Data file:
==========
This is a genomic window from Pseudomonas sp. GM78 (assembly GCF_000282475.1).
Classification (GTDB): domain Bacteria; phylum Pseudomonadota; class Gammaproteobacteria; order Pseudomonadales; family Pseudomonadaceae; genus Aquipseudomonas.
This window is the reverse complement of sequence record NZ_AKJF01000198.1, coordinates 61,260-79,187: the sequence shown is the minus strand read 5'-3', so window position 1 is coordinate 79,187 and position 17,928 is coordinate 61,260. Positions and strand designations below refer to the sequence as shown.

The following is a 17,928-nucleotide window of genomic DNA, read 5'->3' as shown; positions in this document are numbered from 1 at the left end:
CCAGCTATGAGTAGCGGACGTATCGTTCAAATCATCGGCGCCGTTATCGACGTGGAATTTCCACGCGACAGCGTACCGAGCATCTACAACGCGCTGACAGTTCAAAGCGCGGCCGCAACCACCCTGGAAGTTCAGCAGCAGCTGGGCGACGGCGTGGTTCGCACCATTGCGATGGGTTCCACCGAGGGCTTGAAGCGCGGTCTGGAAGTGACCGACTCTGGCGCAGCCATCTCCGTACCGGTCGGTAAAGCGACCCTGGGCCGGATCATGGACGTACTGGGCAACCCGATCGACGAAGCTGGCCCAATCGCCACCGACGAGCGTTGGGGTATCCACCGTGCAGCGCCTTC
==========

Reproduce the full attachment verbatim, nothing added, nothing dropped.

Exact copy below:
This is a genomic window from Pseudomonas sp. GM78 (assembly GCF_000282475.1).
Classification (GTDB): domain Bacteria; phylum Pseudomonadota; class Gammaproteobacteria; order Pseudomonadales; family Pseudomonadaceae; genus Aquipseudomonas.
This window is the reverse complement of sequence record NZ_AKJF01000198.1, coordinates 61,260-79,187: the sequence shown is the minus strand read 5'-3', so window position 1 is coordinate 79,187 and position 17,928 is coordinate 61,260. Positions and strand designations below refer to the sequence as shown.

The following is a 17,928-nucleotide window of genomic DNA, read 5'->3' as shown; positions in this document are numbered from 1 at the left end:
CCAGCTATGAGTAGCGGACGTATCGTTCAAATCATCGGCGCCGTTATCGACGTGGAATTTCCACGCGACAGCGTACCGAGCATCTACAACGCGCTGACAGTTCAAAGCGCGGCCGCAACCACCCTGGAAGTTCAGCAGCAGCTGGGCGACGGCGTGGTTCGCACCATTGCGATGGGTTCCACCGAGGGCTTGAAGCGCGGTCTGGAAGTGACCGACTCTGGCGCAGCCATCTCCGTACCGGTCGGTAAAGCGACCCTGGGCCGGATCATGGACGTACTGGGCAACCCGATCGACGAAGCTGGCCCAATCGCCACCGACGAGCGTTGGGGTATCCACCGTGCAGCGCCTTC